Sources suggest to TBI that multiples of 15 are now being applied to deals, and as long as that continues, expect to see more long-standing independents decide now is the time to sign on the dotted line. For the groups, meanwhile, the hard work begins to ensure acquisitions turn into profit-generating investments.
Exiting the race?
In US studio Lionsgate, we have an example of a media power looking to tap into the booming M&A market, but to divest itself of assets, rather than for further expansion. The firm is looking to either sell or spin off its pay-TV and streaming service Starz, with vice-chairman Michael Burns sharing that he gained confidence in the idea after witnessing some of the bigger deals struck last year, such as Amazon’s acquisition of MGM.
Lionsgate acquired Starz in 2016 for $4.4bn, but the move has been far from profitable, with the combined company now valued at just over $3bn. Burns said that he saw “opportunity to potentially unlock significant shareholder value” for Lionsgate by untangling itself from the Outlander and Power service.
Whether the price is right is another question. The rumour mill had gone rather quiet since news of the sale emerged late last year, but Roku and private equity firm Apollo Global Management recently emerged as a potentially interested party, swiftly followed by Canal+ owner Vivendi.
This week also saw TelevisaUnivision strike a deal to acquire the Spanish-language streamer Pantaya, which was launched by Lionsgate and Hemisphere Media Group in 2017. Lionsgate, however, sold its stake in Pantaya last year for $124m – and if you’re sensing a pattern here it’s because leaving Starz behind would represent the next step for the studio towards a refocus on its core business as an independent producer and distributor.
As the sector’s competitiveness continues to soar, it will be little surprise to see more services coming up for grabs as current owners rethink their broadcast and streaming strategies. While one more major deal akin to Discovery+ and HBO Max might emerge, the likely possibility is that some of the smaller regional streamers and genre-focused services could whet M&A appetites.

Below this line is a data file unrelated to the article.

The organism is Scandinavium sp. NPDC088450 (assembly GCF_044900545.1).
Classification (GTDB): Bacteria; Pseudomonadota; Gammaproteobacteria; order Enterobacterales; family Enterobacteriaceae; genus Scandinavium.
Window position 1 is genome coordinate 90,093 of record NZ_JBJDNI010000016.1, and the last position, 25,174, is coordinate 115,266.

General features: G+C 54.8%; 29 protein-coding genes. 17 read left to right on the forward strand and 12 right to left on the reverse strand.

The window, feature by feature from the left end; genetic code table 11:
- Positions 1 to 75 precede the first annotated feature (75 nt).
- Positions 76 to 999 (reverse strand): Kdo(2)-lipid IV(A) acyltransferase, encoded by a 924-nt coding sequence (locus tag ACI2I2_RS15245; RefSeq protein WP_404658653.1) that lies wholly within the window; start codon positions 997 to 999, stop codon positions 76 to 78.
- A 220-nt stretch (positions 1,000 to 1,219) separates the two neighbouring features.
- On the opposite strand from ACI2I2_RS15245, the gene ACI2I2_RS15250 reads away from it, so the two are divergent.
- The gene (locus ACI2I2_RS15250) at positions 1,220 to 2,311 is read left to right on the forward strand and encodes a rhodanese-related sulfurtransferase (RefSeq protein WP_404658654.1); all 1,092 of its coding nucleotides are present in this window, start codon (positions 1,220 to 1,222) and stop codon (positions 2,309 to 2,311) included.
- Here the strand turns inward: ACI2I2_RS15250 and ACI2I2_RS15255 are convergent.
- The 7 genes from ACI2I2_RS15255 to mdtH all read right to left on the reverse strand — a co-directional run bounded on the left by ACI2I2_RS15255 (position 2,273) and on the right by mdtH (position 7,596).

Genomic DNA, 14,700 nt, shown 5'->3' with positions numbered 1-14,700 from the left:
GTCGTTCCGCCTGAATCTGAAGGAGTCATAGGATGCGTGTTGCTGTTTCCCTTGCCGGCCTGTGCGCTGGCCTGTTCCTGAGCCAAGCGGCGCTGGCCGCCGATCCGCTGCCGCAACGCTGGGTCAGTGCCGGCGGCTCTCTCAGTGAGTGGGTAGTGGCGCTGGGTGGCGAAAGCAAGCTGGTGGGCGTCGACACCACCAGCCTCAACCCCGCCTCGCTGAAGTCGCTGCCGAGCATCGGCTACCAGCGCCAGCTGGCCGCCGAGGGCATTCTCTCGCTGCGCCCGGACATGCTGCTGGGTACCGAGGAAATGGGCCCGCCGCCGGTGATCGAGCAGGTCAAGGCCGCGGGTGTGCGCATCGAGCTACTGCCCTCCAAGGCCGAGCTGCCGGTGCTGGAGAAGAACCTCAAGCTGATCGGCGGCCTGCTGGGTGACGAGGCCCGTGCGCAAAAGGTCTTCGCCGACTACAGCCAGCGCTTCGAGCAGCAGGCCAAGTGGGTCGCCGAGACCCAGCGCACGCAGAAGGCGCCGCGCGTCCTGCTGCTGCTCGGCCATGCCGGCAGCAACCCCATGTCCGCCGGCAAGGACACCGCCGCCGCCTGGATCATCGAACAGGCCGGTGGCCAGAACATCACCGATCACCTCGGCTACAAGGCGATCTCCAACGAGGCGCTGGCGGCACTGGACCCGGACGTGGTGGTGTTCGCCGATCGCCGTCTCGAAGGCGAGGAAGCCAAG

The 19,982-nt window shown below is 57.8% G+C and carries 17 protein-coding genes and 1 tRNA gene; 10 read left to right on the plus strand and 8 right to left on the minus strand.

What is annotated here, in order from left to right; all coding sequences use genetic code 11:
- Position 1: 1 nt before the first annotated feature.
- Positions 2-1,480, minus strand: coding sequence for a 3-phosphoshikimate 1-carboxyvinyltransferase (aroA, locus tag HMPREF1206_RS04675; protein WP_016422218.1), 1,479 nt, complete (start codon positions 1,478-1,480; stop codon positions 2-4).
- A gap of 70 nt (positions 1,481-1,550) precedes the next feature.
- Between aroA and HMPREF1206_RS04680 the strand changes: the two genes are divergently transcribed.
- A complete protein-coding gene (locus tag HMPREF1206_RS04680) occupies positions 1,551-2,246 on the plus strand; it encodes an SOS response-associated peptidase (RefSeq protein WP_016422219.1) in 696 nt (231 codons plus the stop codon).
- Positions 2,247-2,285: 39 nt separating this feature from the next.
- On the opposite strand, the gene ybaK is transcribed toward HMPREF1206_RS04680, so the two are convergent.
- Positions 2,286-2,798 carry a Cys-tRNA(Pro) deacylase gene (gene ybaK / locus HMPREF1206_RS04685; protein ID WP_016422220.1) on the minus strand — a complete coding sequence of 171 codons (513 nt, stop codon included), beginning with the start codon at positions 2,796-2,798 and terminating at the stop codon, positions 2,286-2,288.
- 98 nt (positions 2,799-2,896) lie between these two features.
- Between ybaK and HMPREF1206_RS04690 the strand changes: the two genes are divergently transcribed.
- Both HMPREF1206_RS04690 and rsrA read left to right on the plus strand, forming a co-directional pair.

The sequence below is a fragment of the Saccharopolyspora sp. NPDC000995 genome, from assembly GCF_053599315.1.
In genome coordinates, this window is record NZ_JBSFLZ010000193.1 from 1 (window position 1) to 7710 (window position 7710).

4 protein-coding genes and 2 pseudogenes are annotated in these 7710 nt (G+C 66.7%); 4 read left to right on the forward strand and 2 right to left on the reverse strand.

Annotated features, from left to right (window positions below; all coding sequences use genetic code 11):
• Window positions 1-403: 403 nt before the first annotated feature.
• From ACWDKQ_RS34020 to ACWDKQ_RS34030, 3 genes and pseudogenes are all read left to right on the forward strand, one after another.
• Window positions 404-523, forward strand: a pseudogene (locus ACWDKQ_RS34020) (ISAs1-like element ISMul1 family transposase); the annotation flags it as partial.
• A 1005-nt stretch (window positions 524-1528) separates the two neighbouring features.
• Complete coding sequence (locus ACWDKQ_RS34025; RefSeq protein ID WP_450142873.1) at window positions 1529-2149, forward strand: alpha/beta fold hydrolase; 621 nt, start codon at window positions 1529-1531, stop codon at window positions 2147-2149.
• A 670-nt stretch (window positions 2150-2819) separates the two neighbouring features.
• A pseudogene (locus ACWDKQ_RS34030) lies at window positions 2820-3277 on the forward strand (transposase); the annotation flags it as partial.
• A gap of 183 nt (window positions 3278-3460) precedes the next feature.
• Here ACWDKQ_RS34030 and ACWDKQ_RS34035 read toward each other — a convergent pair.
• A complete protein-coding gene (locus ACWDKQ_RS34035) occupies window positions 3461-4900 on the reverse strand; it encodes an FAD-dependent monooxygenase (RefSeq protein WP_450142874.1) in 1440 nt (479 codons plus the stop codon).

A buyer’s market
Of course, as noted, just because something is up for grabs doesn’t mean it’s going to sell.
When Red Arrow Studios went on to the market in 2019, it was with an initial valuation of €325m ($390m). However, one pandemic, several years and some unconvinced potential buyers later, and interest has only rekindled in recent months.
With the original asking price deemed by some to be too steep, a variety of private equity players appear to have now entered the fray to explore an acquisition of its North American assets. These include LA heavyweights such as Love Is Blind and Married At First Sight prodco Kinetic Content, as well as 44 Blue Productions and Left/Right, the producer of FX and Hulu’s doc Framing Britney Spears.
A lower price tag, somewhere in the region of €230m ($240m), is attached but the process that began in January is still ongoing, with a slimmed down list of buyers subsequently opened up again in recent weeks.
Like Lionsgate, the process seems to be taking longer than some expected. Price, of course, is likely to be the main issue, but the about-turn by markets on content spending is also likely to come into play here. For some deals emerging this week, all that will be too late and the deals will get done regardless.
For others, the concerns over streamer content spending will directly correlate to the eagerness of parties to get a deal done. Scripted companies with proven success will of course remain highly sought, but TBI hears from multiple sources that it is documentary firms that are in most demand.
Capable of producing cut-through content at a lower cost than scripted, they are a fitting metaphor for an industry that seems to be taking its M&A activity much more seriously now.